After the kids leave on the 3rd, I'll stick around for a couple days. Three GCI members also got accreditation to attend through the UCT delegation (check out their blog: http://www.cop17plusthree.blogspot.com) so we'll still be doing things together after COY. Plus, like I said, today at COY we established working groups that will hopefully be taking action during COP so that should also shape up in the coming days.

I'm excited about what COP will bring. It's such an amazing opportunity and I feel so privileged to be a part of it. It's not everyday that such a huge conference takes place right on your doorstep. On top of that, COP17 holds so much weight at this point because this is the last year of the first commitment phase of the Kyoto Protocol. From 2012, we need a new legally binding framework and COP17 is the last shot at getting that in place. I'm going to stop there though because to be honest, having witnessed the ridiculous expertise of the other COY participants, I've realised how little I actually know about climate policy and the whole UNFCCC process so between now and Monday, I've got a lot of catching up to do. Maybe I'll do a blog post once I know more and I'll try put some of the key COP17 issues into a nutshell if I know them well enough by then.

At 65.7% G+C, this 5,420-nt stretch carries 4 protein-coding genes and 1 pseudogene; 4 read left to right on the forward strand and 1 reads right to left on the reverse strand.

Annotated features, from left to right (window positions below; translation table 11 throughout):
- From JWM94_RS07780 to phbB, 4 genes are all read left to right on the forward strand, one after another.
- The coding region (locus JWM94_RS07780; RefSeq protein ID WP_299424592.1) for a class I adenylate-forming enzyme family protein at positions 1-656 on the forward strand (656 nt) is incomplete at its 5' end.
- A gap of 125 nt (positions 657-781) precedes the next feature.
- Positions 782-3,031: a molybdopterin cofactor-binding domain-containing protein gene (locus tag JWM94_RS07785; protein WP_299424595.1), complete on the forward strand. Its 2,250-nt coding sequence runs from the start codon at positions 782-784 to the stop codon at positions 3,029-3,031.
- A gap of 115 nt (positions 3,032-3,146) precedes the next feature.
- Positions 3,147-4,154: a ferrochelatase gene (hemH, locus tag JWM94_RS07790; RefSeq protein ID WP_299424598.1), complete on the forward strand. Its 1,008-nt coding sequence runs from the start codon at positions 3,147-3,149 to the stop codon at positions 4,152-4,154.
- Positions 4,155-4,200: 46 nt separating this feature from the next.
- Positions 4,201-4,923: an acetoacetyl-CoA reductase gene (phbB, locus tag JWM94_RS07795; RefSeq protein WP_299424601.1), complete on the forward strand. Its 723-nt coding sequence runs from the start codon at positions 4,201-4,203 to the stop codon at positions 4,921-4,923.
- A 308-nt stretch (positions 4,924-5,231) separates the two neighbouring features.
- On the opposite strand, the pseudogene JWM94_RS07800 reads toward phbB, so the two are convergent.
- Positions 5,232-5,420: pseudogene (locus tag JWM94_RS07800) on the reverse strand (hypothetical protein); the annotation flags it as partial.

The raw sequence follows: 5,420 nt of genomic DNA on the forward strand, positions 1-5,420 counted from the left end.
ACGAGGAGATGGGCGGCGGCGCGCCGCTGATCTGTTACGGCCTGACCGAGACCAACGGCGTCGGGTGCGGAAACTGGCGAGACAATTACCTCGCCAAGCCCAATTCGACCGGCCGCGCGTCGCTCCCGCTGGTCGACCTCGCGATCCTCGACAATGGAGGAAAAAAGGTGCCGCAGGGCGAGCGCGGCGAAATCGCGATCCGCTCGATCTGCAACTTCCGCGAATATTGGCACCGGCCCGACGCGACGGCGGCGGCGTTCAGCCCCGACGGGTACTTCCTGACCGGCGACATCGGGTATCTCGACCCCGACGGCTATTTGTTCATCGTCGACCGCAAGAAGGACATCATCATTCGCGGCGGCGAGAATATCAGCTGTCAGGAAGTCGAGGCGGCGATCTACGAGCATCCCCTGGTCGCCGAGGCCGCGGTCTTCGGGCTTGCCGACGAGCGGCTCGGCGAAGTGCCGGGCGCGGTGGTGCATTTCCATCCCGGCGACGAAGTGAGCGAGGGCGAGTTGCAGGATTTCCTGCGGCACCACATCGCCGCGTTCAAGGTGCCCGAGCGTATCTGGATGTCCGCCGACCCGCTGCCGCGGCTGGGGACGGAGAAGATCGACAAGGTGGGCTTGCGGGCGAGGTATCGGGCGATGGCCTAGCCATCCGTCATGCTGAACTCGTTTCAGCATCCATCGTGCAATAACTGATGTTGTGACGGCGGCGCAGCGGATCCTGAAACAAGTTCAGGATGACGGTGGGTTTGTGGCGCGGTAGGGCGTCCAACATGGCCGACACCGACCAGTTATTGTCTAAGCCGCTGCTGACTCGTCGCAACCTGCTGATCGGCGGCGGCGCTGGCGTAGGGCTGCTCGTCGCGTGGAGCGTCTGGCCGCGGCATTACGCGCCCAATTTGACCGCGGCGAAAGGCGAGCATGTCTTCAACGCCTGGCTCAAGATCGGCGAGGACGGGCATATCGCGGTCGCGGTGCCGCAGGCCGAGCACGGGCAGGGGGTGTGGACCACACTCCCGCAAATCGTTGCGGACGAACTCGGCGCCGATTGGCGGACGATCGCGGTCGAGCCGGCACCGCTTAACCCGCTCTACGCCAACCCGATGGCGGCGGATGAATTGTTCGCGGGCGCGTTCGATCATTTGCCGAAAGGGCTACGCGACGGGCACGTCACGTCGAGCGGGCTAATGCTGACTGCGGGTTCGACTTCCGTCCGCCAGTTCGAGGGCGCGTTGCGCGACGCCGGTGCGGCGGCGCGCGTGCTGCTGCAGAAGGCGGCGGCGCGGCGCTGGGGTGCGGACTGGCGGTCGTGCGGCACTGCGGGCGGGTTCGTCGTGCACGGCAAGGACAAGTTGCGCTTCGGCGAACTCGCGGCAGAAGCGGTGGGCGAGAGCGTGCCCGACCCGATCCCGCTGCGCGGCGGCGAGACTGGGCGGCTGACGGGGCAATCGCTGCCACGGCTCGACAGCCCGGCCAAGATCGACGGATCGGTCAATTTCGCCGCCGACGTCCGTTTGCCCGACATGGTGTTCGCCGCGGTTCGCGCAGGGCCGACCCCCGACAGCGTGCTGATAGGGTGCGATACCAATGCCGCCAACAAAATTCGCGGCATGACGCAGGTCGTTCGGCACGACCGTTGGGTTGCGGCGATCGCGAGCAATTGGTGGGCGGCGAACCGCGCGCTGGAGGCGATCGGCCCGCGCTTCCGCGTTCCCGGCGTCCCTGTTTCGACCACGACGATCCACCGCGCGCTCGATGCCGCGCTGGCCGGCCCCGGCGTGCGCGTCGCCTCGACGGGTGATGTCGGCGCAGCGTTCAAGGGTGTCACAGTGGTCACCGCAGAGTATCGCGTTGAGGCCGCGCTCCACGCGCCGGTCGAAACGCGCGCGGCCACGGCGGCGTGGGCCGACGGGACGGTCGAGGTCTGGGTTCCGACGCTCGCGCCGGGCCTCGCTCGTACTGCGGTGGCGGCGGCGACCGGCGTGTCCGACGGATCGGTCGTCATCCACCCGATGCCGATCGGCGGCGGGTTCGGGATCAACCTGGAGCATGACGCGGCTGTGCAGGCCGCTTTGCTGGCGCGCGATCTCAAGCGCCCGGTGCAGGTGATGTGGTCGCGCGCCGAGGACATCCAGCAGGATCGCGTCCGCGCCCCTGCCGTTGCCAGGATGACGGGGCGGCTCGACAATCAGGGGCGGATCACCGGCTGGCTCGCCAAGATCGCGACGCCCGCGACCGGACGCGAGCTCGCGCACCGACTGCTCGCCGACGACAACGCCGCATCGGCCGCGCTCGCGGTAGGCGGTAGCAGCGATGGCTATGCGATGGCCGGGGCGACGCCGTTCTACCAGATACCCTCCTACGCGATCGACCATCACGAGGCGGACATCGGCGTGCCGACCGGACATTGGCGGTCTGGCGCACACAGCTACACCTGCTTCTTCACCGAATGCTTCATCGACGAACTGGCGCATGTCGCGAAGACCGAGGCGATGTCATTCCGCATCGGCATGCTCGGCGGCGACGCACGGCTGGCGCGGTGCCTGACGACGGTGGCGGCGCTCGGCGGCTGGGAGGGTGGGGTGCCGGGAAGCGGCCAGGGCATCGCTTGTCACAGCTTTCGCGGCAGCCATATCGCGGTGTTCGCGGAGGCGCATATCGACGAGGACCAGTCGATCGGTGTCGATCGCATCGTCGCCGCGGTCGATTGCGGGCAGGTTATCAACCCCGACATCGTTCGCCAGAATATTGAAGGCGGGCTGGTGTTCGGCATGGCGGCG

As an aside, I must also say - I never liked Durban too much when I first came here about three years ago, but after just two days here I feel like I've seen so much of the city and it's really changed my mind. It's such a beautiful, green place and from my experiences so far, the people are so friendly! I feel so proud to be an honorary South African right now, I'm absolutely in love with the spirit of this country, and the whole continent too in fact. The city's greenery is also a great opportunity to do some birding alongside all the COP madness. Already 6 species up with my spanking new Sasol book - chuffed!